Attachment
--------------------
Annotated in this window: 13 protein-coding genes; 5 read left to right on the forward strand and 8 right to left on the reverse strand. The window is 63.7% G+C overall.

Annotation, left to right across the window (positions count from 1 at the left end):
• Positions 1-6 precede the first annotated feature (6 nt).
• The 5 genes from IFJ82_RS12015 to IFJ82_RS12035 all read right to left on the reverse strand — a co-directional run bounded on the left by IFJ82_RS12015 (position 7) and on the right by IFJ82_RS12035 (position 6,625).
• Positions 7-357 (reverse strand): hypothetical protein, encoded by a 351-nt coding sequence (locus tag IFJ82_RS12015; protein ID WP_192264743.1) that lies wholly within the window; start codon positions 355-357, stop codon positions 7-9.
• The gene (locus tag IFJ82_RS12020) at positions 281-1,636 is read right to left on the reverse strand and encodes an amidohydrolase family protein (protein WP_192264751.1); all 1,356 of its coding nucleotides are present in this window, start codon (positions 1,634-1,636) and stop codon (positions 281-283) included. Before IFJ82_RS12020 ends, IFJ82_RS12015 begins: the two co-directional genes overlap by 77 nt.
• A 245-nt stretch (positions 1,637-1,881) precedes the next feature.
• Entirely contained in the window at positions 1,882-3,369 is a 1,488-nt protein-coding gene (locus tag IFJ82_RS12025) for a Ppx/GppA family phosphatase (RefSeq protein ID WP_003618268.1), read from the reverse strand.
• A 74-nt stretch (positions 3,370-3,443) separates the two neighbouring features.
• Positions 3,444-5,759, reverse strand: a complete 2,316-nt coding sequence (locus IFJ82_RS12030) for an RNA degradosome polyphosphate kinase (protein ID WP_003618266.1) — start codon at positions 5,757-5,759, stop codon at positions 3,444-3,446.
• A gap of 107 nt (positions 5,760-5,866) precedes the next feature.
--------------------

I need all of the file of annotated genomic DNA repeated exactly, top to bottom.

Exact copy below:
Annotated in this window: 13 protein-coding genes; 5 read left to right on the forward strand and 8 right to left on the reverse strand. The window is 63.7% G+C overall.

Annotation, left to right across the window (positions count from 1 at the left end):
• Positions 1-6 precede the first annotated feature (6 nt).
• The 5 genes from IFJ82_RS12015 to IFJ82_RS12035 all read right to left on the reverse strand — a co-directional run bounded on the left by IFJ82_RS12015 (position 7) and on the right by IFJ82_RS12035 (position 6,625).
• Positions 7-357 (reverse strand): hypothetical protein, encoded by a 351-nt coding sequence (locus tag IFJ82_RS12015; protein ID WP_192264743.1) that lies wholly within the window; start codon positions 355-357, stop codon positions 7-9.
• The gene (locus tag IFJ82_RS12020) at positions 281-1,636 is read right to left on the reverse strand and encodes an amidohydrolase family protein (protein WP_192264751.1); all 1,356 of its coding nucleotides are present in this window, start codon (positions 1,634-1,636) and stop codon (positions 281-283) included. Before IFJ82_RS12020 ends, IFJ82_RS12015 begins: the two co-directional genes overlap by 77 nt.
• A 245-nt stretch (positions 1,637-1,881) precedes the next feature.
• Entirely contained in the window at positions 1,882-3,369 is a 1,488-nt protein-coding gene (locus tag IFJ82_RS12025) for a Ppx/GppA family phosphatase (RefSeq protein ID WP_003618268.1), read from the reverse strand.
• A 74-nt stretch (positions 3,370-3,443) separates the two neighbouring features.
• Positions 3,444-5,759, reverse strand: a complete 2,316-nt coding sequence (locus IFJ82_RS12030) for an RNA degradosome polyphosphate kinase (protein ID WP_003618266.1) — start codon at positions 5,757-5,759, stop codon at positions 3,444-3,446.
• A gap of 107 nt (positions 5,760-5,866) precedes the next feature.